In his seventh state of the Commonwealth address, Kentucky Gov. Steve Beshear told lawmakers that he will seek to reinvest in education, while also urging the General Assembly to reform the state's tax code.
The nearly 50-minute speech touched upon a variety of topics, including the state’s implementation of the federal Affordable Care Act, gains in auto manufacturing and the implementation of new education standards.
In stressing his latest priority, Beshear said that he would make cuts to other programs in order to reinvest in education. To make up some of the funds, the governor pleaded with lawmakers to act on tax reform this year.
“I realize that tax modernization is a sensitive topic, especially in an election year. But the people elected us to tackle difficult issues. So engage with me. I ask you to engage with me on a core weakness that is keeping the Commonwealth from reaching its potential.”
Beshear offered few details on the kind of changes he wants to see in the tax code.
After the speech, Senate President Robert Stivers said he will need specifics in order to have a discussion on the issue.
Kentucky House Speaker Greg Stumbo is sponsoring legislation that would raise the state's minimum wage. House Bill 1 would raise the rate from $7.25 an hour to $10.10 an hour over three years.
Stumbo says the increase is needed to keep wages in line with inflation, and would help struggling working-class families across the Commonwealth.
“There needs to be something done to help level the playing field for people who work for minimum wage,” said Stumbo. “It needs to be raised, it’s not been raised since 2009, it’s been eroded obviously by inflation and cost-of-living, so, you’re gonna hear us talk about issues that deal with real, live, working Kentucky families, and try to make their lives easier and better.”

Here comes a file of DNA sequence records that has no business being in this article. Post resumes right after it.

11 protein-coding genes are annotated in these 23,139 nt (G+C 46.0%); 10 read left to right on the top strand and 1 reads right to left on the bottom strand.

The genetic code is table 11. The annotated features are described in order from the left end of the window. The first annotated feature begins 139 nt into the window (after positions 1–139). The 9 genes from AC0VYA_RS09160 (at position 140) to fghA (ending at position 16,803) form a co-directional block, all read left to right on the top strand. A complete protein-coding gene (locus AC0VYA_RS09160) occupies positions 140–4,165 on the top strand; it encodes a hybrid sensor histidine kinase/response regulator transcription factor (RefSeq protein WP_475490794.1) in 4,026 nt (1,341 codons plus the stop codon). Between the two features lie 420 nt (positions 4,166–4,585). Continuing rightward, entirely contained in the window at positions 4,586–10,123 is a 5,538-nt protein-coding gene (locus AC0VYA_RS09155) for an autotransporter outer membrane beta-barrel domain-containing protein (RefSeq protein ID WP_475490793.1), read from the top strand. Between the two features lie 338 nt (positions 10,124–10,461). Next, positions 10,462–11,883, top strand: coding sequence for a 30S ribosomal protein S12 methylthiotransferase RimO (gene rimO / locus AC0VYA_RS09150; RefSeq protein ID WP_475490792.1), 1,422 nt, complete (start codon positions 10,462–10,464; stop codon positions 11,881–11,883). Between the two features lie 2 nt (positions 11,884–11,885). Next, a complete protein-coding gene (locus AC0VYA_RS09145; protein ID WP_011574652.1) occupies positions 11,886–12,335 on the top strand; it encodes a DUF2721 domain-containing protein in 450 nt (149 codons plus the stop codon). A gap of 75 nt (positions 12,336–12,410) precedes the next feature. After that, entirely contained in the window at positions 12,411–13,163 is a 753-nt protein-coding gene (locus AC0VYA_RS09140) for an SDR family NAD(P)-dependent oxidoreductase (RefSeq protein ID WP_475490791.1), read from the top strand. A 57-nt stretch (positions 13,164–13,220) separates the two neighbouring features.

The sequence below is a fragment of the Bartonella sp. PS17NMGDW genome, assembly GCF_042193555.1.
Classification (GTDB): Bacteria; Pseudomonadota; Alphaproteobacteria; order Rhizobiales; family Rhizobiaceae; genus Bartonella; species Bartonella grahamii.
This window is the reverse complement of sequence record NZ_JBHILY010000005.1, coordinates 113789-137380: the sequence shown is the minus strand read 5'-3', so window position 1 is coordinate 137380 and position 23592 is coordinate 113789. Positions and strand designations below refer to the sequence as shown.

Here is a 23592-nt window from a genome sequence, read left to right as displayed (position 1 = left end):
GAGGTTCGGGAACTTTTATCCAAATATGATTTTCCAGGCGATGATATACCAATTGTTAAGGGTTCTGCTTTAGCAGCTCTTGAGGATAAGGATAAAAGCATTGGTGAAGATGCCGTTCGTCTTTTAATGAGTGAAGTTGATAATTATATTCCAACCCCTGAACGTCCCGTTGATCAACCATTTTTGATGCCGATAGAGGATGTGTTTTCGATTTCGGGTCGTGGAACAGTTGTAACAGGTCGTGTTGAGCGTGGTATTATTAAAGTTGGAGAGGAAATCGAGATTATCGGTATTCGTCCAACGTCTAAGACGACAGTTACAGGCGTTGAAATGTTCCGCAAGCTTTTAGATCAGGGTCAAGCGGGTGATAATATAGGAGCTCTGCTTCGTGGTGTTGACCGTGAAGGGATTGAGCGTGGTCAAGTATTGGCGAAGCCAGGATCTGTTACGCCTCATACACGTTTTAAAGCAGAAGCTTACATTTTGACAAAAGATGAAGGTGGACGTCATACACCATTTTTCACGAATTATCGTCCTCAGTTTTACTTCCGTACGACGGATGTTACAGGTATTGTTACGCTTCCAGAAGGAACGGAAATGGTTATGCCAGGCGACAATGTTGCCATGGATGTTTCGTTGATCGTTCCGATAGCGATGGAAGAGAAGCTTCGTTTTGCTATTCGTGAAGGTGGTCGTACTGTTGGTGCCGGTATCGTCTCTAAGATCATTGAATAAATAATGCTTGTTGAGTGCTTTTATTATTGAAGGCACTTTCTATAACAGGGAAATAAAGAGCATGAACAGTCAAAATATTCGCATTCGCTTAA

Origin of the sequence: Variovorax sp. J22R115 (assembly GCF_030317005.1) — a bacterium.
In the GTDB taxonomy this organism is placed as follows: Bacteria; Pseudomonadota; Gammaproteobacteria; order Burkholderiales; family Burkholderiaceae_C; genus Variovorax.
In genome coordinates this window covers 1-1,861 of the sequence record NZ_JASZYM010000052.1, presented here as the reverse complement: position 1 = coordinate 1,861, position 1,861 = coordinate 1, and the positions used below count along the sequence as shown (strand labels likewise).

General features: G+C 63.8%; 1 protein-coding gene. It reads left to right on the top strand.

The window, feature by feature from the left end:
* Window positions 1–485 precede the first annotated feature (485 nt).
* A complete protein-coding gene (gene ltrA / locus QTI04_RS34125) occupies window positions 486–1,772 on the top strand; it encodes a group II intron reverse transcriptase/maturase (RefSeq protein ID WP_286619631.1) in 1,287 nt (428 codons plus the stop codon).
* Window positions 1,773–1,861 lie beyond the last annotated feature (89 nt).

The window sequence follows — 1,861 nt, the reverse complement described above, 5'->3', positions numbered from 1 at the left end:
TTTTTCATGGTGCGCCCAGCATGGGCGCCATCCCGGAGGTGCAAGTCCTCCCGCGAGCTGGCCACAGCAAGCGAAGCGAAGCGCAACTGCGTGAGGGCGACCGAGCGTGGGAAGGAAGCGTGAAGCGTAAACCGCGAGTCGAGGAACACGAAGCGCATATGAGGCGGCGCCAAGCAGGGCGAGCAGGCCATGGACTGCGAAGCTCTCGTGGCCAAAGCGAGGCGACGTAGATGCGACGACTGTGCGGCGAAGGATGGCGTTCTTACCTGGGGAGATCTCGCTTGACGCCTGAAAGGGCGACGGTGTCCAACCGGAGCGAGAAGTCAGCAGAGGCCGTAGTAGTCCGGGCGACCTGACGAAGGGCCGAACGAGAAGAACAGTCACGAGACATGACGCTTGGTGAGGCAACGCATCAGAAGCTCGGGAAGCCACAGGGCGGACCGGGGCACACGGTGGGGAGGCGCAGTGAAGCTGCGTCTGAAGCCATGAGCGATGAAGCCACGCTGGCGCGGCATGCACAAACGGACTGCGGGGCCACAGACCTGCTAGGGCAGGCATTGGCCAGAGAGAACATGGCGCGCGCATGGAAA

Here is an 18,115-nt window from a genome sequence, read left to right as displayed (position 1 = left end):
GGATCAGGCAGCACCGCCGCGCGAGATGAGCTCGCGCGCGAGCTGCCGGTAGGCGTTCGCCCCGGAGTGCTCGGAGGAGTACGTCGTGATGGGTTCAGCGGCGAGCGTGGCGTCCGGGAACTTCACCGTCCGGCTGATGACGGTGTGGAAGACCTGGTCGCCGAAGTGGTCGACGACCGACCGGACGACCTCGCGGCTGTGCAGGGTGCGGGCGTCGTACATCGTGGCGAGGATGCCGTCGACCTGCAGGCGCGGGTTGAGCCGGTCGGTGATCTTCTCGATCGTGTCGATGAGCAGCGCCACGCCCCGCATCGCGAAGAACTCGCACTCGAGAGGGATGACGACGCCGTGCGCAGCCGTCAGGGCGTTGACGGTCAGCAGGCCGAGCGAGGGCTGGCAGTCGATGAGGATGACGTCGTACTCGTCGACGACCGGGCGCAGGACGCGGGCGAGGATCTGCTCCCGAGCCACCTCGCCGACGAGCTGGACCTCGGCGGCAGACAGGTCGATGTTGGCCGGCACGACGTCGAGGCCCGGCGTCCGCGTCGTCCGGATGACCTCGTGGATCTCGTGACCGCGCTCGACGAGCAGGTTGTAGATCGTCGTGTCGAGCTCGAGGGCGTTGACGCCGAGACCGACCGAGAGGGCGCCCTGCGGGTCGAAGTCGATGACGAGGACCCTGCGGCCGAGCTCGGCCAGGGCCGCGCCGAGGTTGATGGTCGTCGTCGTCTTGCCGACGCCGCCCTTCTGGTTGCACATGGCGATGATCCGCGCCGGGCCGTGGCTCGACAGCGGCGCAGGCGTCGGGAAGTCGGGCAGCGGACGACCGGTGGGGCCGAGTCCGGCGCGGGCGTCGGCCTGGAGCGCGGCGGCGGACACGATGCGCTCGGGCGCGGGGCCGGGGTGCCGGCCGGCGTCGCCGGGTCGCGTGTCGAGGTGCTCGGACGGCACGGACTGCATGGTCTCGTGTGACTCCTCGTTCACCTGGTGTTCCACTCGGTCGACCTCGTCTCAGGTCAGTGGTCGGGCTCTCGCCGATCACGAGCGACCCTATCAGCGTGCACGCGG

With a full time job, $7.25 an hour brings in $15,000 a year. Stumbo says that's not enough, and his raise would give full-time minimum wage workers about $21,000 a year.
“There’s been studies that show that small business owners agree that raising the minimum wage stimulates the economy, it makes for a better workplace.”
Republican Senate President Robert Stivers has indicated he would not support the plan.
Kentucky Gov. Steve Beshear says he wants to pump more money into education and is willing to make budget cuts elsewhere to free up the money.
The governor also says he'll urge lawmakers to consider expanded gambling and a state tax overhaul in the General Assembly session that begins in January. But he won't include any assumed revenue from gambling or tax changes in the budget plan he presents to lawmakers.
Beshear talked to reporters at the Capitol on Tuesday about his priorities for the upcoming legislative session.
The governor listed education as his top priority and said he's determined to put more money into education.
He says the state risks losing its progress in education unless it reinvests money in schools.
Beshear didn't mention any specifics about possible budget cuts but said "everything is on the table."
A non-partisan economic policy group has released a report showing large gaps in per-student funding among school districts that approved tax increases this year.
A majority of Kentucky school boards approved the maximum 4 percent property tax increase to help fund public schools. The state hasn’t raised per-pupil funding for a number of years.
The Kentucky Center for Economic Policy report shows that some districts like Southgate Independent Schools in northern Kentucky will receive an additional $200 more per student through property taxes. While other counties like Bath County, in eastern Kentucky, will only receive $24 more per student.
“One of the consequences of that is that we’re going to make the gap between rich and poor schools even larger," said Jason Bailey, Director of the Center for Economic Policy.
Several school boards have joined Kentucky Education Commissioner Terry Holliday in calling on lawmakers to restore state education funding to pre-recession levels.
WKU and area school systems are teaming up to combine athletics and academics. The Lady Hilltoppers game against Georgia State on Jan. 8 will be attended by more than 2,100 students in grades K through 8 from Bowling Green Independent Schools, and schools in Glasgow and Logan County.
The effort is the third "Spread the Red Education Game" to be held at WKU.